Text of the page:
I told her not to worry as an apple is perfectly safe for a dog to eat. You should use caution though if you’re giving your dog whole apples as a treat since the covering of the seeds contains very small amounts of amygdalin, a compound that contains cyanide.

My vet believes that the stems of apples may also contain traces of cyanide, so I’m careful to remove the stem and seeds before giving my dog an apple. Seeds are not really that harmful because the seed coating has to be broken before the amygdalin is released, so if your dog eats the few seeds contained in an average size apple, there is nothing to worry about.

I always slice the apple and give it to my dog piece by piece because it’s safer than tossing him a whole apple to eat. As to how many seeds would be safe for a dog to consume, consider that an adult would need to eat a whole cup of seeds to feel ill.

Apples are tasty treats for dogs and provide the nutritional benefits of vitamin C and fiber, plus they’re low in sodium and saturated fat. They also contain calcium and phosphorus. The omega-3 and omega-6 fatty acids in an apple help make the dog’s skin and coat healthier.

All dogs should not be fed apples just because they contain nutrients. If a dog has kidney disease, the added calcium, phosphorus and omega-6 fatty acids may not be a good addition to its diet. Additionally arthritic dogs require monitoring of their omega-6 fatty acid levels. It’s best to check with your vet if your dog has kidney disease or arthritis.

The worst problems a dog would encounter from eating too many apples is an upset stomach or diarrhea. So when my friend asked me the question can dogs eat apples, I told her yes, but “In the future keep your dog out of the kitchen when you’re making pies.”

Raw Dog Food Diet

Monday, August 10th, 2015


Many people believe that a raw dog food diet is unhealthy for their pet. What you choose to feed your pet is entirely up to you, so we’ll just list of few of the many benefits of a raw dog food diet and you can make up your own mind.

When dogs are fed a diet of raw foods, they usually build up a stronger immune system which allows them to recover more quickly from ailments and illnesses. Owners who have had their dogs on raw food diets for a while notice that their pets now have more energy when playing or exercising and their overall health and appearance improved in a very short time.

Changing to a raw dog food diet also means there is less risk of the dog being exposed to unhealthy ingredients in most manufactured dog foods. Raw food diets don’t contain artificial colorings, flavorings, meat “by-products”, or chemical preservatives.

A raw food diet is often considered healthier and safer than commercial dog foods which often lack the necessary vitamins and minerals that your dog needs to be healthy.

Most veterinarians we have spoken with agree that a raw food diet is good for a dog but they advise against completely changing your dog’s diet in one fell swoop. You should start by gradually introducing raw foods to your dog. In the beginning start by feeding your dog a smaller amount of commercially manufactured dog food, adding a little raw food mixed with it. Continue adding more raw food and less manufactured food every couple of days until the dog’s food is entirely comprised of the raw foods. This allows your dog to get used to the new diet without upsetting its system.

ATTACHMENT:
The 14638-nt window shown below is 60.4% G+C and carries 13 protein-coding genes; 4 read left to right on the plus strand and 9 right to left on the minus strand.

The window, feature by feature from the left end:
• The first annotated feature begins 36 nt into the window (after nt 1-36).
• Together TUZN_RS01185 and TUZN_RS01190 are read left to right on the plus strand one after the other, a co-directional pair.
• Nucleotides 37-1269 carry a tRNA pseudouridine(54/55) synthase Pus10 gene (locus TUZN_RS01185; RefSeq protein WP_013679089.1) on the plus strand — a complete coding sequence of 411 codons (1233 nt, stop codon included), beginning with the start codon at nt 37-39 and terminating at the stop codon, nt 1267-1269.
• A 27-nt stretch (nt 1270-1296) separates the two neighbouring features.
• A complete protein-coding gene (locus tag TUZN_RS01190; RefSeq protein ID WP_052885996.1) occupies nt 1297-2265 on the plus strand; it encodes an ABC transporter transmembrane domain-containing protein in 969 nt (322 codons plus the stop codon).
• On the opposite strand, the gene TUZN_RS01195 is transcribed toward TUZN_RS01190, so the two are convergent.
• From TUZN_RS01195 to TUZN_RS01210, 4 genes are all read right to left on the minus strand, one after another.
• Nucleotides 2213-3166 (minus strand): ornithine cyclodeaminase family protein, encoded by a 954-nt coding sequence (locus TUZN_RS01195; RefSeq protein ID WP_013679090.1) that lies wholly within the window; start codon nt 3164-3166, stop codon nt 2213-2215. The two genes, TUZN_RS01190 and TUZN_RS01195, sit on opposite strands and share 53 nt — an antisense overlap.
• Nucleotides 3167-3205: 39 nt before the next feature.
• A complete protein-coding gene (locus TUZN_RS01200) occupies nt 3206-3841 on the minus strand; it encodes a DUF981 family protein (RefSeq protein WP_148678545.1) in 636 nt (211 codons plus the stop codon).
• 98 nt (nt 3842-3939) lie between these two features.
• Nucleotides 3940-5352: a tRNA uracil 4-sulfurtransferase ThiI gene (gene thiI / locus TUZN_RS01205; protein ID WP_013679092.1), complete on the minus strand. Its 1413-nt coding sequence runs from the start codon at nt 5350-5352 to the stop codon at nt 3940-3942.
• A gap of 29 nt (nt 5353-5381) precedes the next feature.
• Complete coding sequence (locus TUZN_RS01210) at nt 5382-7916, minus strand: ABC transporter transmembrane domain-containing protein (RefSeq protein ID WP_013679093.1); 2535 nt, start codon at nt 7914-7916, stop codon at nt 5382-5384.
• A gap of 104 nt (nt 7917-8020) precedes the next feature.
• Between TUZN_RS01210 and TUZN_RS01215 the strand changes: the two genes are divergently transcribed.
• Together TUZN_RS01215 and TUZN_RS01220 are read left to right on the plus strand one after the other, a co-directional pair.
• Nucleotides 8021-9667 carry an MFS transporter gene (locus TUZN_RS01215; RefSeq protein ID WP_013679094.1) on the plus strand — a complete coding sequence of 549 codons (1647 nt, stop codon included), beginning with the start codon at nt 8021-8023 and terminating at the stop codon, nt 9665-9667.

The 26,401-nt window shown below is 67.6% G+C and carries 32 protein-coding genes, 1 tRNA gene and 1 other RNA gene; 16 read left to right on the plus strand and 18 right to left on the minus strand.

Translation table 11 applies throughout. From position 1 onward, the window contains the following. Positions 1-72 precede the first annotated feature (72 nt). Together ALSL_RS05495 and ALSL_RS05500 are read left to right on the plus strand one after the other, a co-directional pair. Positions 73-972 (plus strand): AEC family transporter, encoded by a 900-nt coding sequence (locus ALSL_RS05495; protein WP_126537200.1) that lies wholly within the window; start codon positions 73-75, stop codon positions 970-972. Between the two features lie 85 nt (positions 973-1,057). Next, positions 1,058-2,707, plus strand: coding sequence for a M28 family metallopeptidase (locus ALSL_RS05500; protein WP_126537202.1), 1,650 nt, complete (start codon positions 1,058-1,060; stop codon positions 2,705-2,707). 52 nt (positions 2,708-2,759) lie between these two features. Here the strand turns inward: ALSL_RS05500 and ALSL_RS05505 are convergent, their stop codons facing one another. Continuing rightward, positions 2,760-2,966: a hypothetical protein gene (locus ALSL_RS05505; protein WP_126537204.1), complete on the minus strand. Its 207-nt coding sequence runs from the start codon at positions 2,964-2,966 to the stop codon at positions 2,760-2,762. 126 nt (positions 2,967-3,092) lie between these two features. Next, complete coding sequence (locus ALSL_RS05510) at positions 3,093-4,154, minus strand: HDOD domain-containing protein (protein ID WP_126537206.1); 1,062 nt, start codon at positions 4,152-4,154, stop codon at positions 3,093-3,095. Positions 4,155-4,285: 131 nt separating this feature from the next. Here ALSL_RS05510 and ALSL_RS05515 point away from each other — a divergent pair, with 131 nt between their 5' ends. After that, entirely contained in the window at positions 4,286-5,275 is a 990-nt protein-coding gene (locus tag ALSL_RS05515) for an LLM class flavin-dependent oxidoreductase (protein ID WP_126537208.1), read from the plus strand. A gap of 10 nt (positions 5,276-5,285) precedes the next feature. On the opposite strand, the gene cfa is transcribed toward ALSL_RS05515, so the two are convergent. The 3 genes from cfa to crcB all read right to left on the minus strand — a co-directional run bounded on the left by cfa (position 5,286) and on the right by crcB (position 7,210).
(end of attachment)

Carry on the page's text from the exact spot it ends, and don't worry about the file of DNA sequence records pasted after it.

Don’t be frightened if you notice some changes in your dog’s appearance after switching to a raw dog food diet. This is normal and as your dog becomes adjusted to its new diet, it will begin to look and act healthier. In the beginning weeks you may see more shedding of hair, more wax buildup in the ears, possibly a slight skin rash, and often the dog will have loose, soft stools.

If these changes become extreme and continue for some time, you should consult your vet in case your dog has an allergy to something in its new food diet.

The key to changing to any raw dog food diet is balance. Your dog’s diet should include a tasty and healthy combination of meat along with fruits and vegetables. It isn’t wise to feed your dog only one type of food like raw beef.

We also recommend that you consult your veterinarian before making any major changes to your dog’s diet. If you’re not knowledgeable about what constitutes a healthy raw dog food diet, call your vet or ask friends who have changed their pet’s diets to all raw, natural foods.

Should Dogs Eat Cat Food?

Monday, June 22nd, 2015


The question “Should dogs eat cat food?” is often asked by owners who have both dogs and cats living together because it’s often difficult to keep a dog from eating the cat’s food.

Cat food usually has higher levels of protein and fat than dog food and many dogs find that combination very appetizing. Cat food is also more likely to be left out all day long allowing a cat to eat when it wants, whereas dog food tends to be served only at mealtimes. Dogs have a tendency to eat whatever they find tasty, regardless of whether they’re hungry or not.

Cat food and dog food have different formulations because cats and dogs have different nutritional requirements. Cats are carnivores and must eat meat in order to maintain their health. Dogs eat cat food because they are omnivores, meaning they eat both meat-based foods and plant-based foods. Cats usually don’t bother eating a dog’s food because cats need certain B-complex vitamins that dog food doesn’t contain.

Will your dog get sick if it eats cat food? Usually only if it overindulges on cat food. If this happens the dog is likely to suffer digestive discomfort, including diarrhea and vomiting due to higher fat levels in cat food.

If your dog sneaks an occasional small amount of cat food it won’t harm its health, but if allowed to eat cat food over an extended period of time, it will probably become overweight and will lack some of the vital nutrients in dog food that are lacking in cat food.

Over time, a dog could also develop kidney problems if its excretory system is unable to remove the extra protein found in cat food. This extra protein becomes urea which is a nitrogenous compound found in the urine of an animal and is produced by the breakdown of protein.

Keeping your dog out of the cat’s food requires some rearranging. Try putting the dog and cat food bowls in different parts of the house. You could put the dog’s food in the kitchen and the cat’s food in the laundry room. If that doesn’t work, try giving the cat its food on something higher than you feed the dog on, like a countertop which cats will find easy to climb up on but a dog won’t.

Hopefully one of those tricks will work. If not you may want to install a cat door on the laundry room door that’s too small for your dog to get through. Dogs eat cat food simply because it’s food and it’s accessible. If a dog can’t get to it, the problem will end.